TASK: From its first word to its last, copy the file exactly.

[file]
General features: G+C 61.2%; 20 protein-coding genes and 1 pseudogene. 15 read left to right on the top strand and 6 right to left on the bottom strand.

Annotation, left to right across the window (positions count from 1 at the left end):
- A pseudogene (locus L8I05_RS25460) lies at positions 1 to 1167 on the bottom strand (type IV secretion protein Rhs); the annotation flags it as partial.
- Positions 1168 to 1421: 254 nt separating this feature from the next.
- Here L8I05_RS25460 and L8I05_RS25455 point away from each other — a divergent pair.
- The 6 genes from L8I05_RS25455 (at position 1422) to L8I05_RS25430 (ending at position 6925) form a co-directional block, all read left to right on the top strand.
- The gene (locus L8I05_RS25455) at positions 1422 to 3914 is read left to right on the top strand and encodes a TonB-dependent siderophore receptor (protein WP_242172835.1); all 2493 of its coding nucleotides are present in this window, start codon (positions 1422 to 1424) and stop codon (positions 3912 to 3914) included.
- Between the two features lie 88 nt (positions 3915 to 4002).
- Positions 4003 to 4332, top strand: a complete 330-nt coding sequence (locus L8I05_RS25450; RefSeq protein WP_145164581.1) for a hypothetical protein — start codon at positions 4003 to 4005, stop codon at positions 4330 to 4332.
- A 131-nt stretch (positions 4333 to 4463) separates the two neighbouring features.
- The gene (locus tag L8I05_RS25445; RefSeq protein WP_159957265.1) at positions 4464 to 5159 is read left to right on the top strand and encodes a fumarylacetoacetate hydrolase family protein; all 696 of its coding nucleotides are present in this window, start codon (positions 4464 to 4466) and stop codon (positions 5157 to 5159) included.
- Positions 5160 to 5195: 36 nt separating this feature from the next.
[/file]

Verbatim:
General features: G+C 61.2%; 20 protein-coding genes and 1 pseudogene. 15 read left to right on the top strand and 6 right to left on the bottom strand.

Annotation, left to right across the window (positions count from 1 at the left end):
- A pseudogene (locus L8I05_RS25460) lies at positions 1 to 1167 on the bottom strand (type IV secretion protein Rhs); the annotation flags it as partial.
- Positions 1168 to 1421: 254 nt separating this feature from the next.
- Here L8I05_RS25460 and L8I05_RS25455 point away from each other — a divergent pair.
- The 6 genes from L8I05_RS25455 (at position 1422) to L8I05_RS25430 (ending at position 6925) form a co-directional block, all read left to right on the top strand.
- The gene (locus L8I05_RS25455) at positions 1422 to 3914 is read left to right on the top strand and encodes a TonB-dependent siderophore receptor (protein WP_242172835.1); all 2493 of its coding nucleotides are present in this window, start codon (positions 1422 to 1424) and stop codon (positions 3912 to 3914) included.
- Between the two features lie 88 nt (positions 3915 to 4002).
- Positions 4003 to 4332, top strand: a complete 330-nt coding sequence (locus L8I05_RS25450; RefSeq protein WP_145164581.1) for a hypothetical protein — start codon at positions 4003 to 4005, stop codon at positions 4330 to 4332.
- A 131-nt stretch (positions 4333 to 4463) separates the two neighbouring features.
- The gene (locus tag L8I05_RS25445; RefSeq protein WP_159957265.1) at positions 4464 to 5159 is read left to right on the top strand and encodes a fumarylacetoacetate hydrolase family protein; all 696 of its coding nucleotides are present in this window, start codon (positions 4464 to 4466) and stop codon (positions 5157 to 5159) included.
- Positions 5160 to 5195: 36 nt separating this feature from the next.